• Demands that IMBs obtain the foreign national’s written consent to release his or her contact information to the U.S. client before the IMB shares that information with the U.S. client; and
  • Creates civil and/or criminal penalties for IMBs and U.S. clients who fail to abide by their disclosure obligations.

How will I know if an IMB was involved in a particular case?

Discerning an IMB’s involvement in a domestic violence case involving a foreign national may be challenging. Some domestic violence victims may be reluctant to acknowledge that they relied on an intermediary for an introduction; others may have been coached by an IMB to avoid disclosing that fact; still others may not know what an IMB is or understand the legal requirements attaching to IMBs. On the back of this pamphlet you will find a list of questions to ask domestic violence victims who are foreign nationals. If the answers to any of these questions suggest that an IMB was involved and failed to satisfy the requirements identified in this pamphlet, contact us today.

Questions to Ask Domestic Violence Victims Who Emigrated to the United States to Join Their Fiancé(e) or Spouse

How did you first meet or speak with your fiancé (e)/spouse (for ease of reference, “fiancé”)? Did anyone arrange your introduction? If so, who?

Did this person or entity require you or your fiancé to pay a fee for the introduction/matchmaking service?

Could you tell me more about this person or entity (for ease of reference, “matchmaking service”)? Was the matchmaking service affiliated with a religious or cultural organization?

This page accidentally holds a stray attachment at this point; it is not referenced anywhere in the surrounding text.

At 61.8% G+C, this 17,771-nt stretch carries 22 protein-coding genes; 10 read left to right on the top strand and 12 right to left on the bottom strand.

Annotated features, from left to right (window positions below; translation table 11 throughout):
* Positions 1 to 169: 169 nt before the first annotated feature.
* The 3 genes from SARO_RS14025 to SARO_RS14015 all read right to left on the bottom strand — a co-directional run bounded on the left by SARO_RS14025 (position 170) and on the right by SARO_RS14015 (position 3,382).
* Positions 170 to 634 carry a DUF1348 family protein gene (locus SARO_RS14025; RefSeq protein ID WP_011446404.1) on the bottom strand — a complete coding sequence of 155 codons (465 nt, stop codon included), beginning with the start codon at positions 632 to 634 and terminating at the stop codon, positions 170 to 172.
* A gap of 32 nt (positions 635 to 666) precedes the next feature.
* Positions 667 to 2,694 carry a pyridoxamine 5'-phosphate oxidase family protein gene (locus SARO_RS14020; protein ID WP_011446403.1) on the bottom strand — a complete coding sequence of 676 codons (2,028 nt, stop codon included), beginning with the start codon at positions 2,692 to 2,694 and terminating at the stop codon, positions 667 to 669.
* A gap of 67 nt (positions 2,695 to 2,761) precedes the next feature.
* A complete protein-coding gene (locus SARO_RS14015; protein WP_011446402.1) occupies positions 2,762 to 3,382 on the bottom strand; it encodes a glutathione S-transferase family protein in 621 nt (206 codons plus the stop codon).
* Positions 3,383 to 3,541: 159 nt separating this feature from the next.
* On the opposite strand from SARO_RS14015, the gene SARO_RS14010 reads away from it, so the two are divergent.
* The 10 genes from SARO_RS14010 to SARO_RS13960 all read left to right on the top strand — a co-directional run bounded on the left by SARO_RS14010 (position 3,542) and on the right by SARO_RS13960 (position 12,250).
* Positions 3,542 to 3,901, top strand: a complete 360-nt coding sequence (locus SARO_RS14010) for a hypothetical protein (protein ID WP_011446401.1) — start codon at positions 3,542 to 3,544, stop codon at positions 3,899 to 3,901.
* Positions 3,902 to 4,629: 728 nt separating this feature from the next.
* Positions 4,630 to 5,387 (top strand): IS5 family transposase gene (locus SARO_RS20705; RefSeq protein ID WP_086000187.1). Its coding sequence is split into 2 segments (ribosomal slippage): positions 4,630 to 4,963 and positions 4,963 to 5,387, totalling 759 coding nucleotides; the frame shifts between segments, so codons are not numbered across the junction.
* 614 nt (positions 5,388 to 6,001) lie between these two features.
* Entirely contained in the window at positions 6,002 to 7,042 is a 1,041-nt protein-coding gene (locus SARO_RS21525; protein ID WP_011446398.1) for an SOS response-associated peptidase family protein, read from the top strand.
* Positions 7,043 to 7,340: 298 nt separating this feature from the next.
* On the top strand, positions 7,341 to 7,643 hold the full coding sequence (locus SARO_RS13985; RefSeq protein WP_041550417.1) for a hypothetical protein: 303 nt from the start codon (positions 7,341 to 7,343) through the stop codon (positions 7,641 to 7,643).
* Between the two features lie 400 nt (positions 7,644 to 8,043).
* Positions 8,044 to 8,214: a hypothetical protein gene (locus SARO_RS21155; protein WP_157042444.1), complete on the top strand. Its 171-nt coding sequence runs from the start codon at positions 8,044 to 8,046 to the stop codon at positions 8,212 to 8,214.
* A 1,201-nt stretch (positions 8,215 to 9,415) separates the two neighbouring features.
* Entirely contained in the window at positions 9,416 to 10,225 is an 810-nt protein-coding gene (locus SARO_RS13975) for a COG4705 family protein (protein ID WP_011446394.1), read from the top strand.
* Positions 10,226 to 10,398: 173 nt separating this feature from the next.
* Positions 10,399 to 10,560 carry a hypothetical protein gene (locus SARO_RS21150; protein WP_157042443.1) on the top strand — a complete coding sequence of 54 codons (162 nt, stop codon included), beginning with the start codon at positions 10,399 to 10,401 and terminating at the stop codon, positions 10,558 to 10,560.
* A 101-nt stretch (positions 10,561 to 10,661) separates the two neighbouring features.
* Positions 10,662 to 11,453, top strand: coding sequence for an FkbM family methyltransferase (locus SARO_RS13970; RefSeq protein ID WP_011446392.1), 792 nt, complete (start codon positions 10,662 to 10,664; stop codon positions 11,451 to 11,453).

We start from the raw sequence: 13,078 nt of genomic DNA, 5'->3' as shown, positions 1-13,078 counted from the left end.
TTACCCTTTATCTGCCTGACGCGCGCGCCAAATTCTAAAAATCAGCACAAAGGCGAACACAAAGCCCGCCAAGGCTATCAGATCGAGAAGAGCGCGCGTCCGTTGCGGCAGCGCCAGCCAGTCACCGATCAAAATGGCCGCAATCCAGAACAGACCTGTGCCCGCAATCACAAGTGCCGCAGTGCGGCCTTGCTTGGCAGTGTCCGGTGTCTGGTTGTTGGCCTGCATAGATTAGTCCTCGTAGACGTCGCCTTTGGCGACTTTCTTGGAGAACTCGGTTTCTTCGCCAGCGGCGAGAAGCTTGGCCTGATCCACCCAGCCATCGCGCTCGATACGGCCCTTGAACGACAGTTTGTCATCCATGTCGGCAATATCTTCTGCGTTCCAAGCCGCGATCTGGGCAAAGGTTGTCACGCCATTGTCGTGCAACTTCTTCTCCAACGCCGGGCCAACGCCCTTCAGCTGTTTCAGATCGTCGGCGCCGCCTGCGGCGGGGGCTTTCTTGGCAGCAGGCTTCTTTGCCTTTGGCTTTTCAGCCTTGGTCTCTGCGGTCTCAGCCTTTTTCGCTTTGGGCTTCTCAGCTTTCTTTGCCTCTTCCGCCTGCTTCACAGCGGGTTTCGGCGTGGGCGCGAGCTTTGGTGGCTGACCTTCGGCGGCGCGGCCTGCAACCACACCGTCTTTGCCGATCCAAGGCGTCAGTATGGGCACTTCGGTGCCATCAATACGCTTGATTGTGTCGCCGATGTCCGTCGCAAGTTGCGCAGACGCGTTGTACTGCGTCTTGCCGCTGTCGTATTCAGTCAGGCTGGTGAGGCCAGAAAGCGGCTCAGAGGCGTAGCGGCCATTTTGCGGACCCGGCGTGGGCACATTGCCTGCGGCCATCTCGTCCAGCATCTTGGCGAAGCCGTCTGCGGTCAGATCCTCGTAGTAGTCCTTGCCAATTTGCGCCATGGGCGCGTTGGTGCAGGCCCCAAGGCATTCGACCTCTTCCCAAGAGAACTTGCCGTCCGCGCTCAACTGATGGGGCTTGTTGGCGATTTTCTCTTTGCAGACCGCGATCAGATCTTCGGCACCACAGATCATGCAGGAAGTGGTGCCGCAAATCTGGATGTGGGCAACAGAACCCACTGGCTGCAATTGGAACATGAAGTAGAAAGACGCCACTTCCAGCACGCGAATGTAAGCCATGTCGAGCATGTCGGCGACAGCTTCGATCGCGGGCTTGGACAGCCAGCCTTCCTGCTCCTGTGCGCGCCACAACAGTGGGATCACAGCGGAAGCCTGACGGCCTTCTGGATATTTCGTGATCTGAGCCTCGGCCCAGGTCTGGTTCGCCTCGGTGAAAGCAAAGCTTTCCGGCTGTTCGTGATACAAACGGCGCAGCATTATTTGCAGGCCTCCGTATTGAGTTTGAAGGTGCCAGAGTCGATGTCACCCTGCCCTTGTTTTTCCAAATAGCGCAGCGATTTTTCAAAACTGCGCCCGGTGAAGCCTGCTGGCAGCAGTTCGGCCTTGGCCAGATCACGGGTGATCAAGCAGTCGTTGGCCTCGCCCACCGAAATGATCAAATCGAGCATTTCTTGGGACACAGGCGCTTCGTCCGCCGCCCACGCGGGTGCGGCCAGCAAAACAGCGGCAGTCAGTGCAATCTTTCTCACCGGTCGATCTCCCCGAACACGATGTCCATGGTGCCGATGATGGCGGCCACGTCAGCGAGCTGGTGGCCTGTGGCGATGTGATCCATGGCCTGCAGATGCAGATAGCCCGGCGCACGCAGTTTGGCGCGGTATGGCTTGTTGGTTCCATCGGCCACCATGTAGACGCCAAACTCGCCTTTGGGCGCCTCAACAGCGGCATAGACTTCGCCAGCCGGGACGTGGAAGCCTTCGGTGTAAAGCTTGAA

How old were you when the matchmaking service introduced you to your fiancé?

Did the matchmaking service attempt to verify your age? Did it ask for any documentation concerning your age?

How did you learn about the matchmaking service? How did you communicate with it?

What is the contact information for the matchmaking service?

Did it ask for permission to share your contact information with your fiancé before you met or spoke with your fiancé for the first time? Did you provide your permission in writing?

Did you receive any background information about your fiancé before you met or spoke for the first time?

Did the matchmaking service inform you of its obligation to search the National Sex Offender Public Website and determine whether that website contains any information regarding your fiancé?

Did this person or entity provide you any documents or other information concerning its search of the sex offender website?

Did the matchmaking service provide you with any information about or copies of police or court records concerning:

  • Temporary restraining or civil protection orders?
  • Arrests or convictions for assault, battery, homicide, manslaughter, or murder?
  • Domestic violence, rape, sexual assault, abusive sexual contact, sexual exploitation, incest, child abuse or neglect?
  • Torture, human trafficking, holding hostage, involuntary servitude or slavery?
  • Kidnapping, abduction, unlawful criminal restraint, false imprisonment or stalking?
  • Prostitution?
  • Alcohol or drug abuse? Did you receive any information about your U.S. fiancé(e) or spouse’s:
  • Prior marriages?
  • Prior efforts to obtain visas for other fiancé (e)s or spouses?
  • Children under the age of 18?
  • Prior states or countries of residence?

Did you receive this pamphlet from the matchmaking service?,%20Children%20%26%20Parents/IMBRA%20Pamphlet%20Final%2001-07-2011% 

United States Department of Justice
Office of the Associate Attorney General
950 Pennsylvania Avenue NW
Washington, DC 20530
Phone: 202-514-9500
E-mail: This email address is being protected from spambots. You need JavaScript enabled to view it.


Accreditation Core Services & Standards